It was the latest round of rhetorical warfare between the pair, each a scion of a Republican political family. But it's more than bickering members of Congress. The two are increasingly seen as the faces of GOP factions clashing over U.S. policy in Afghanistan and more broadly, the world. Like other Republicans, they're claiming to be closer to President Donald Trump on foreign policy, even though his abrupt reversals and changes leave the administration's direction unclear.
Paul has long tried to persuade Trump to trust his "America First" instincts and downscale U.S. military actions in places like Afghanistan and Syria. But others with Trump's ear, including South Carolina Sen. Lindsey Graham, have counseled a more traditional GOP approach to foreign affairs. With Trump ousting hard-line national security adviser John Bolton last week — a firing Paul celebrated — more hawkish lawmakers are concerned about what comes next, particularly on Iran, where Trump seems eager to deal.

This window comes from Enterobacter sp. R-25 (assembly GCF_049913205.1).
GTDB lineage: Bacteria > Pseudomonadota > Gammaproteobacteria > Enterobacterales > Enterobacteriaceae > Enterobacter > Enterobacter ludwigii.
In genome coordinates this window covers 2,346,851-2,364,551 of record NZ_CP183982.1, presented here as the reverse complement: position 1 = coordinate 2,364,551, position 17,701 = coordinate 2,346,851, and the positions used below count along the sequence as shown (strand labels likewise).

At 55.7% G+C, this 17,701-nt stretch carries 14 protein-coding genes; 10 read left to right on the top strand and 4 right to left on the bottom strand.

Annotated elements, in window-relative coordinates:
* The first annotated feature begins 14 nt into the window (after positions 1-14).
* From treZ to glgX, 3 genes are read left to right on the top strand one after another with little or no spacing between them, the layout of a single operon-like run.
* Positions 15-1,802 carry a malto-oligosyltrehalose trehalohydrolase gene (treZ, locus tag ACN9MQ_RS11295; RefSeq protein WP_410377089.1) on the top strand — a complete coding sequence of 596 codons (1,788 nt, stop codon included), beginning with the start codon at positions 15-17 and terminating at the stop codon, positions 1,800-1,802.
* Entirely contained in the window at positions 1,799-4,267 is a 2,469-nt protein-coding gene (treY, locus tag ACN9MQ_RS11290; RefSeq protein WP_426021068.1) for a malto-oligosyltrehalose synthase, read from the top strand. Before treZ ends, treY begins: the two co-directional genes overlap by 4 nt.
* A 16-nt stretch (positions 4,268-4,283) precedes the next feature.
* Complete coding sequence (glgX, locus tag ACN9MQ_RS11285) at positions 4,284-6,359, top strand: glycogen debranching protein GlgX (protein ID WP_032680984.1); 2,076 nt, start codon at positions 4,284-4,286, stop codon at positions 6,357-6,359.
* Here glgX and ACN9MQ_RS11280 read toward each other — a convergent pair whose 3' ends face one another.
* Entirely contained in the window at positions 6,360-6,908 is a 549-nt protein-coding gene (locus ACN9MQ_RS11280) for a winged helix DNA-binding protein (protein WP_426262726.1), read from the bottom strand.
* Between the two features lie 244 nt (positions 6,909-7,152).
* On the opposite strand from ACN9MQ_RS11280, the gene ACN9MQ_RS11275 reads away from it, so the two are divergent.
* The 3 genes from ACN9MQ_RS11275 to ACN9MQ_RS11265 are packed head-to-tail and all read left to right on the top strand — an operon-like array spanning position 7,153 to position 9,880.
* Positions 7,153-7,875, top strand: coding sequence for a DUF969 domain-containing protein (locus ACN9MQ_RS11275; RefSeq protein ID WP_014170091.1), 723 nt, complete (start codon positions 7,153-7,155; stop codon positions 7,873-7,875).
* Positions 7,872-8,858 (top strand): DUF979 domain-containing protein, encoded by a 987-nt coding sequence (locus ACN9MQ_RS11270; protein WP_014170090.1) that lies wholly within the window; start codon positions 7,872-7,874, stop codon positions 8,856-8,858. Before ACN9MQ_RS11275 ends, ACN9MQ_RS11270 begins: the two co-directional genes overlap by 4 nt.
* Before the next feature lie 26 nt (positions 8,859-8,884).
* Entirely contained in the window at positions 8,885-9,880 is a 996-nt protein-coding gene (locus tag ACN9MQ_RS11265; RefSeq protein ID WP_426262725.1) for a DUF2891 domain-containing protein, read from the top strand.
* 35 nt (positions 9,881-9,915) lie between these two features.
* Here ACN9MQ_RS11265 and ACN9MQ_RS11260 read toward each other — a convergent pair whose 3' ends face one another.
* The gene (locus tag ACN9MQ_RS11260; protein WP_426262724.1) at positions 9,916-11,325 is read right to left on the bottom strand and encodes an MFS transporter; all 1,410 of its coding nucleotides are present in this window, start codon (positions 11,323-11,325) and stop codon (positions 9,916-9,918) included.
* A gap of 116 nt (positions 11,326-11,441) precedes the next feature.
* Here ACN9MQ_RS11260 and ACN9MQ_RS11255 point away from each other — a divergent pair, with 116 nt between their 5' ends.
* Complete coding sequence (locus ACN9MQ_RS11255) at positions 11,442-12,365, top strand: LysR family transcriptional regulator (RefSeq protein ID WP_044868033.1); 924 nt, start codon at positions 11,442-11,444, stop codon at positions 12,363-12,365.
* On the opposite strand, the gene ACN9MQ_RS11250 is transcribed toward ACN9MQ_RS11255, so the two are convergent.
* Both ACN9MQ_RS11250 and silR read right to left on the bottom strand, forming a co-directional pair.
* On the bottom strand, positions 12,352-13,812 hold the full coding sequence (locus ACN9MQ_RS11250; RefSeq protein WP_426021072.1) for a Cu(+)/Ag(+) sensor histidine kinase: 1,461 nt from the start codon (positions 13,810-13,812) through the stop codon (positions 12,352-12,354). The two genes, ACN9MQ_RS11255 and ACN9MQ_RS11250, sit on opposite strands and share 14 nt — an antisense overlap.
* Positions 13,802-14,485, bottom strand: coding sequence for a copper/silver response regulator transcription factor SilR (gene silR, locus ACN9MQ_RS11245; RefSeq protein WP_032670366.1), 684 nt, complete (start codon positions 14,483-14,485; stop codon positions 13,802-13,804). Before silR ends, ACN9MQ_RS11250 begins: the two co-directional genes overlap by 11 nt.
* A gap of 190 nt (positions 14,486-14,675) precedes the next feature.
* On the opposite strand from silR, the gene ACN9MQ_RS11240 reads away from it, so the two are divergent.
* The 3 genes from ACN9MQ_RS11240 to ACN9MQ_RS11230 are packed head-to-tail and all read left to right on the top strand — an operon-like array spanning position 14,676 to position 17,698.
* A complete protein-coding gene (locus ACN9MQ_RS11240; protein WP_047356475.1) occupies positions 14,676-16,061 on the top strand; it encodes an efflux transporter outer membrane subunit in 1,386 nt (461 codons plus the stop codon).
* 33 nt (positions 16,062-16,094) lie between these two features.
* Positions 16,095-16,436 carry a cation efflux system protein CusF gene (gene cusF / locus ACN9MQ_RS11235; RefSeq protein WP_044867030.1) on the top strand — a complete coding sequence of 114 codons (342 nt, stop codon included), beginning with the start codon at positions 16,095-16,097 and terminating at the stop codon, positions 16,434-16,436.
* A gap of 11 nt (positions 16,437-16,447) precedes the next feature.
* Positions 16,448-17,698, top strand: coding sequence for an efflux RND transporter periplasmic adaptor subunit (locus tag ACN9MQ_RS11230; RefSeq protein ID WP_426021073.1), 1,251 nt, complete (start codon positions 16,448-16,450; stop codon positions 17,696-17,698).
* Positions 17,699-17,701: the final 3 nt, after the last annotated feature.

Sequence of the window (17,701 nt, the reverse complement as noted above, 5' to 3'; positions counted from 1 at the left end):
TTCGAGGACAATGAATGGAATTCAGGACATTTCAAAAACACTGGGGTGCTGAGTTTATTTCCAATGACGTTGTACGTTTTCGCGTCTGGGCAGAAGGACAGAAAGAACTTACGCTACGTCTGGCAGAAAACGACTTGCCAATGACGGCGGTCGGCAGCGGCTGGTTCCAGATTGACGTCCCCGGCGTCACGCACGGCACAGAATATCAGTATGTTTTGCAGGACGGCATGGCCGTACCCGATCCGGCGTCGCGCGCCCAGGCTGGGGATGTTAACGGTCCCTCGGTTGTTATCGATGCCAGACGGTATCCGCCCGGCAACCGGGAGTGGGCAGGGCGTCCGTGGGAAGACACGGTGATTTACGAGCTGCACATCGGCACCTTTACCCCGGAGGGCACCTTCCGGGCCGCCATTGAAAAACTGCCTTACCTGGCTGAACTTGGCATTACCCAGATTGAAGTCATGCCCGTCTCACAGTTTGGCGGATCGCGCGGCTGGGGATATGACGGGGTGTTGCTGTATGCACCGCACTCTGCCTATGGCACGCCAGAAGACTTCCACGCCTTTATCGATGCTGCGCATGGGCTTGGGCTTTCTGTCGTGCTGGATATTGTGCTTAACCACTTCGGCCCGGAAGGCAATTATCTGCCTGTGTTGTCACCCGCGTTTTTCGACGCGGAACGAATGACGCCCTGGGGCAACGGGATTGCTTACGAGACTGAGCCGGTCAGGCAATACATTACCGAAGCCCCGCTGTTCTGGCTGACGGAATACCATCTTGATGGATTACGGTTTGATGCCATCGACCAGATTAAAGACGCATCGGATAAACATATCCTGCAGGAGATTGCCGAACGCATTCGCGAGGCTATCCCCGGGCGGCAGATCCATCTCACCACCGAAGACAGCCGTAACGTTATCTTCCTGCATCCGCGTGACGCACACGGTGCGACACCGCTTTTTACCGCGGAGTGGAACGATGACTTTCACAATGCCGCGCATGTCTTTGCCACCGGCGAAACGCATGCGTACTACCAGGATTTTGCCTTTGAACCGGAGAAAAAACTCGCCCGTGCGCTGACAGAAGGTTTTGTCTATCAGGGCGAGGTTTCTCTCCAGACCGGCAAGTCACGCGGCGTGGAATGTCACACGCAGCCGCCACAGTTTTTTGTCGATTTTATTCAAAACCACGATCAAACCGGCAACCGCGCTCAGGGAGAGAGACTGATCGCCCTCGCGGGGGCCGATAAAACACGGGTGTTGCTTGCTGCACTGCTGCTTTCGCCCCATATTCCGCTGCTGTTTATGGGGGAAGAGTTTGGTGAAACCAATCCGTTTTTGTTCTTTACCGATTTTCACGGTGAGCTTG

Since Wednesday, Paul and Cheney have been feuding on Twitter over who supports Trump more.